One of the Newest Sections of the England Coastal Path Is in the Under-the-radar Lake District — With Cozy Inns, Mountains, and Scenic Small Towns

One travel writer hiked a new section of the England Coastal Path in West Cumbria, U.K. to find the best stops along the way.

Sign for the England Coast Path

Amanda Eyre Ward

The England Coastal Path will be the longest continuous walking path in the world, at 2,795 miles, when completed. While currently unfinished, various stretches are opening across the country, many overlooking vast beaches and passing by ridiculously charming towns, pubs, rolling acres of green, restaurants serving sticky toffee puddings or fresh seafood, castles, and wildlife.

This August, my husband and I flew to London, where we boarded a train north to explore a new section of the England Coastal Path in West Cumbria, part of the U.K.'s Lake District, only two hours south of Scotland. This 11-mile stretch of path was just completed in February 2022. We reveled in discovering a largely under-the-radar area full of jaw-dropping beauty and locals friendly enough to sit down with you, pour a whiskey, and unfold a topographical map to help you find your way.

A man hiking the England Coast Path

Amanda Eyre Ward

As Peter Pennington, a Scotsman who married into the family who's lived in Cumbria’s Muncaster Castle since 1492, says, “It's not so easy to get here. But to me, the best things are always on the edge, don’t you agree?”

I absolutely do.

We hiked parts of the trail over the course of four days. We began in Silecroft, a small village with a long and rocky beach. As we hiked, we kept an eye out for local birds like the red knot and ringed plover. A gravel path gave way to sea dunes as we walked toward Hodbarrow Pier in the adjacent small town of Millom. We stopped in Millom, where a multimillion-dollar project called the Millom Iron Line is underway, aiming to turn the small town’s quiet seafront and forgotten infrastructure into an attraction akin to New York City’s High Line. Hiking through the Millom Marsh led us through fields and along seafront to the Green Road Railway Station and the end of the newest portion of the trail.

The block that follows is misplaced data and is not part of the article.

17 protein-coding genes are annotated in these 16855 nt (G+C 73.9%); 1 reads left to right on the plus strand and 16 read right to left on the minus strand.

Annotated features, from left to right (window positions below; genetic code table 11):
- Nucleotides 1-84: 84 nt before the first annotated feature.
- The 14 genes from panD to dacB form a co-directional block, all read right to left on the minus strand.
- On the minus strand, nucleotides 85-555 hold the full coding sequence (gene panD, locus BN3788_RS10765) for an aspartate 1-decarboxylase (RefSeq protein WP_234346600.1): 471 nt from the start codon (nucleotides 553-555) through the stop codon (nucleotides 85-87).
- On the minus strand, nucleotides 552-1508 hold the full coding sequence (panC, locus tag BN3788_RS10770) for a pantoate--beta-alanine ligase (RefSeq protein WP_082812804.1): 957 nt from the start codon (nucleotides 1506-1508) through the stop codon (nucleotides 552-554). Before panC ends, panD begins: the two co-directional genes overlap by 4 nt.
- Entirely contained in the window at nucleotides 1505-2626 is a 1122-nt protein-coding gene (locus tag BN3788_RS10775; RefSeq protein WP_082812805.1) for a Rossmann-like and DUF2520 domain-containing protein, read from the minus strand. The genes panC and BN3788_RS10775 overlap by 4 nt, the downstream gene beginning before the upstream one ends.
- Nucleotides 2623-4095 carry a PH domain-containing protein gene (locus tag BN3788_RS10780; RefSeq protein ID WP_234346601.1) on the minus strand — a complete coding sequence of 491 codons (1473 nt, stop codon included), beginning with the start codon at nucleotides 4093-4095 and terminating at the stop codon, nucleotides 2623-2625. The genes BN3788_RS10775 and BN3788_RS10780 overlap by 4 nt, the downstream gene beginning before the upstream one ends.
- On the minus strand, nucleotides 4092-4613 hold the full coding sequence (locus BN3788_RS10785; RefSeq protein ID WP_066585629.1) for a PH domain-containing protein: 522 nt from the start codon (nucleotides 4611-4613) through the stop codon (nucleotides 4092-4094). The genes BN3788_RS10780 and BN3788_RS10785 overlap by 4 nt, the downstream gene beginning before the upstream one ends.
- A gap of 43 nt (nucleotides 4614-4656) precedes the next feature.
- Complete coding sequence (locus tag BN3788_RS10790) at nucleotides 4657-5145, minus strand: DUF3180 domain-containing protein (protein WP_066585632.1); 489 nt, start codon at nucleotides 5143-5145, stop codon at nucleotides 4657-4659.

On our last day, we summited Black Combe fell (or mountain). William Wordsworth wrote that from the top of Black Combe "the amplest range of unobstructed prospect may be seen that British ground commands." He has a point; it was one of my favorite sights along the trail. After about four hours of hiking, we were thrilled to enjoy our ham sandwiches overlooking the Isle of Man, the hills of Wales and Scotland, and the glittering Irish Sea.

As we explored bits and pieces of the trail around Cumbria, these were our favorite spots along the way for those looking to plan their own Lake District adventure.

The Pennington Hotel, Ravenglass

A couple standing in front of The Pennington Hotel in Ravenglass

Amanda Eyre Ward

I fell in love with tiny Ravenglass, the only seaside village in area's scenic Lake District National Park. The Pennington Hotel is located in the center of town with 22 rooms and views across an estuary. After a gourmet dinner at the Estuary Bar & Grill, we took an evening stroll along the wide tidal flats, gazing at a striated sky and finding the perfect stones to bring home. It seemed that we were the only tourists in town.

The Wayside Inn and Whiskey Barn

Part of a UNESCO World Heritage Site and built in approximately 1637, the Wayside Inn and Whiskey Barn is a serene and secluded bed-and-breakfast with four lovely rooms, one in its own self-contained building. We loved the farmhouse interior design, thoughtful and luxurious amenities (like whiskey-scented soaps, thick towels, a library of local poetry, and deep soaking tubs) and will always remember our evening with the inn’s owner, relaxing in the whiskey barn and looking at maps as we planned our morning summit of the Black Combe fell, which we could access via a private trail right from the inn.

Muncaster Castle

The bird and owl show at Muncaster Castle

Amanda Eyre Ward

Have you ever wanted to sleep in a castle, then wake up and look out the window, pretending you are a queen? Muncaster Castle can fulfill these royal dreams with its Coachman’s Quarters rooms and (in the summer months) glamping tents on property. We watched the spectacular bird and owl show and spent hours roaming the castle, hearing tales of ghosts and famous visitors (like King Henry VI). We were also told about the “Luck of Muncaster,” which was bestowed with a “curious cup” by King Henry VI. We certainly felt lucky to visit West Cumbria and have vowed to return — perhaps to hike the entire England Coastal Trail with our children someday.

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